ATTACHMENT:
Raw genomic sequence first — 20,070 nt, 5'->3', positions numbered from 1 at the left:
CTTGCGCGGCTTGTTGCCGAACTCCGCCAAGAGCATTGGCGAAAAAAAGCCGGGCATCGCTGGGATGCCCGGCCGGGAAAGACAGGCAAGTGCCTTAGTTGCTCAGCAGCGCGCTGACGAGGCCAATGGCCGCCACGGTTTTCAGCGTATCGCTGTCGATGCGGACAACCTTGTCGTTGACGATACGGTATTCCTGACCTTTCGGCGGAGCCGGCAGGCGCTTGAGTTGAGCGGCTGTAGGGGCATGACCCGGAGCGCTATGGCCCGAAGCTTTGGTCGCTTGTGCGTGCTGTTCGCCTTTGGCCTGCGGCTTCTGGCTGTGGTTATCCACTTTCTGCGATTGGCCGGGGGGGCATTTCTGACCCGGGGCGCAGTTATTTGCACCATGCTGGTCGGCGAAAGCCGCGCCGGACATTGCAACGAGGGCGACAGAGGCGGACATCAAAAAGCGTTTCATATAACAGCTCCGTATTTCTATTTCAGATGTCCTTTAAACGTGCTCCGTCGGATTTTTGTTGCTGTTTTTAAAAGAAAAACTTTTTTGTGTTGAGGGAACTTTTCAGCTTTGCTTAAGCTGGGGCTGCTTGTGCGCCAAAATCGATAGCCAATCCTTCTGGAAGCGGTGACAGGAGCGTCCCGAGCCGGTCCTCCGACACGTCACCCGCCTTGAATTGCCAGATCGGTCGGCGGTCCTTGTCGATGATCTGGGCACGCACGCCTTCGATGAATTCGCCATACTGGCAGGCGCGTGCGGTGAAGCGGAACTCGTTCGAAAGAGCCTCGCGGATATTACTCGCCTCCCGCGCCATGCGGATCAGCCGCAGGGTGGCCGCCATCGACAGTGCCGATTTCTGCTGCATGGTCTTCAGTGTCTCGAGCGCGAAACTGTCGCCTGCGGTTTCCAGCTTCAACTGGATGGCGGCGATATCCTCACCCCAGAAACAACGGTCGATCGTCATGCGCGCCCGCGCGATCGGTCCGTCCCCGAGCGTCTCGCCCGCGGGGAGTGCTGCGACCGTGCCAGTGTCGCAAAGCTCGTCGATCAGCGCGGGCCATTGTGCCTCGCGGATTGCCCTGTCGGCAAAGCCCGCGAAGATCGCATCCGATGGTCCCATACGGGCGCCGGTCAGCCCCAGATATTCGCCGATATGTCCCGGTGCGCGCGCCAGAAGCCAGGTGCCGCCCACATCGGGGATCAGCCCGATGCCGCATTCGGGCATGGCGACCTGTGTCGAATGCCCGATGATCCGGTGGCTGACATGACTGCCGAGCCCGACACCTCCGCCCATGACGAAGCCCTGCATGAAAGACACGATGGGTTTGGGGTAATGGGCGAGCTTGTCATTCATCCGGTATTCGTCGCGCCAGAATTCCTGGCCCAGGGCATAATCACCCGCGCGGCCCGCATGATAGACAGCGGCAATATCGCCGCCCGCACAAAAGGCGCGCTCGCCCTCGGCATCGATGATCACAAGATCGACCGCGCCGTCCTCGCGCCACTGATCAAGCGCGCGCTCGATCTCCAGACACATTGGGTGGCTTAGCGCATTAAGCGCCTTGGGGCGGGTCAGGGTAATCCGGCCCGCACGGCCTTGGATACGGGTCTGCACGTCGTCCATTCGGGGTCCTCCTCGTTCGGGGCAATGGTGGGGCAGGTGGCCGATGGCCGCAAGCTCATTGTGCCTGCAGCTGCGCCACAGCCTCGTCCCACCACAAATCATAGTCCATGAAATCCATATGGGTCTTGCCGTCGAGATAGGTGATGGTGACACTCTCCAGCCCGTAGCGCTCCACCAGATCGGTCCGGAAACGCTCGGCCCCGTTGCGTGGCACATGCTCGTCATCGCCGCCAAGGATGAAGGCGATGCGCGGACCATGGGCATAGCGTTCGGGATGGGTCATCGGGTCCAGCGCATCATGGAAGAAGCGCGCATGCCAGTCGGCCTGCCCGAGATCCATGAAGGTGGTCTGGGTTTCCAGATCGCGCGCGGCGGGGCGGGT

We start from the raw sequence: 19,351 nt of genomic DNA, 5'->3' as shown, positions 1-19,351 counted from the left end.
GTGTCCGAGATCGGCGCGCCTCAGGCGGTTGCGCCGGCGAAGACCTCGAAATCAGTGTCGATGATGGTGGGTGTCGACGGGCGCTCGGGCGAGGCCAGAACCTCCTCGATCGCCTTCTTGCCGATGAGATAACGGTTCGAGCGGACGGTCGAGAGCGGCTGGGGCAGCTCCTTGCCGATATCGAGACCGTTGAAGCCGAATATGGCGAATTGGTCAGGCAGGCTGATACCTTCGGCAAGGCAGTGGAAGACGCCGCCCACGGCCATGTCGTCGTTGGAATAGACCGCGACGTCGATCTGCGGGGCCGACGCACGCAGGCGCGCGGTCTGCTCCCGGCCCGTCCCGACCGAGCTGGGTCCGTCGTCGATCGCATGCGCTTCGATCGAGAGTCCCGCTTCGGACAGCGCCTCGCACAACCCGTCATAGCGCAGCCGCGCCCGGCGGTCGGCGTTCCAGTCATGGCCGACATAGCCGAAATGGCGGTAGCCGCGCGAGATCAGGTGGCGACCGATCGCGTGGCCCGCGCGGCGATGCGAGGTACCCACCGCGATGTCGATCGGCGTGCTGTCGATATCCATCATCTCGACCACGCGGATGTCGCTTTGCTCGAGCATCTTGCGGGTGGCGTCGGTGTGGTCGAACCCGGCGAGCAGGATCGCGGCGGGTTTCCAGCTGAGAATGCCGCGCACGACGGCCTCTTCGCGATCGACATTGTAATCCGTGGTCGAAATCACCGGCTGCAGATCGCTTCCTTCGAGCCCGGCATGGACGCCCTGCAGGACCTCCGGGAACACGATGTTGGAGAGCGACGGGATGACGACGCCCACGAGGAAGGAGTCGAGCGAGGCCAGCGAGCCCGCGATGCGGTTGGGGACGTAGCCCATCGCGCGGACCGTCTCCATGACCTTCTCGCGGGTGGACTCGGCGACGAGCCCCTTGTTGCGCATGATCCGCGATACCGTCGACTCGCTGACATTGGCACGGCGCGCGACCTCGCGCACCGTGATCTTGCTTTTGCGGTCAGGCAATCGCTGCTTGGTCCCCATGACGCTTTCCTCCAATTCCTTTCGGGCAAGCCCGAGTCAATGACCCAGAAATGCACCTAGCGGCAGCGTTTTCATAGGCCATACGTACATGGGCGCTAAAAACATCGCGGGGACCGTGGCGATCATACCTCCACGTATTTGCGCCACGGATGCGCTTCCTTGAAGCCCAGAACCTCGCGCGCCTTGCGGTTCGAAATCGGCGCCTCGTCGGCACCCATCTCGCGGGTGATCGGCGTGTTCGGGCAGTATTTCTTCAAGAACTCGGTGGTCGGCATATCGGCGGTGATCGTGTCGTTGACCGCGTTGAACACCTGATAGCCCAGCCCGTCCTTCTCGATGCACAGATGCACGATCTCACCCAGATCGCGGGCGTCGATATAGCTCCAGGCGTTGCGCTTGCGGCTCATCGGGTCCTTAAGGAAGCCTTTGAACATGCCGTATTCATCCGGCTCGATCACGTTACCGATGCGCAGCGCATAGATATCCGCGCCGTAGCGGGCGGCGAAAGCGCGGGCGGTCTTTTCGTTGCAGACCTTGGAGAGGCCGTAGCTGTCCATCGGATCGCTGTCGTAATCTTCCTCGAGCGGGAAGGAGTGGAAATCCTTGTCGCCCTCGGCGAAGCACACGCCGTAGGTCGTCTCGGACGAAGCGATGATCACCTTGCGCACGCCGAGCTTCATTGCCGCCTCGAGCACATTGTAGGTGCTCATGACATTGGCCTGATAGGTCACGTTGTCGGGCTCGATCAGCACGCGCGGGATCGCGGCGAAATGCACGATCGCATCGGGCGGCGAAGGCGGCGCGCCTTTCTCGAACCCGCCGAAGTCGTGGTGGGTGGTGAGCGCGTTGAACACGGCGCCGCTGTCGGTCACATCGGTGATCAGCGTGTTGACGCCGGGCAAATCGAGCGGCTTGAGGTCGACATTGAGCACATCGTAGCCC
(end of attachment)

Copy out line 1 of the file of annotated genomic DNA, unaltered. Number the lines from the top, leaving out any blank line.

Raw genomic sequence first — 20,070 nt, 5'->3', positions numbered from 1 at the left: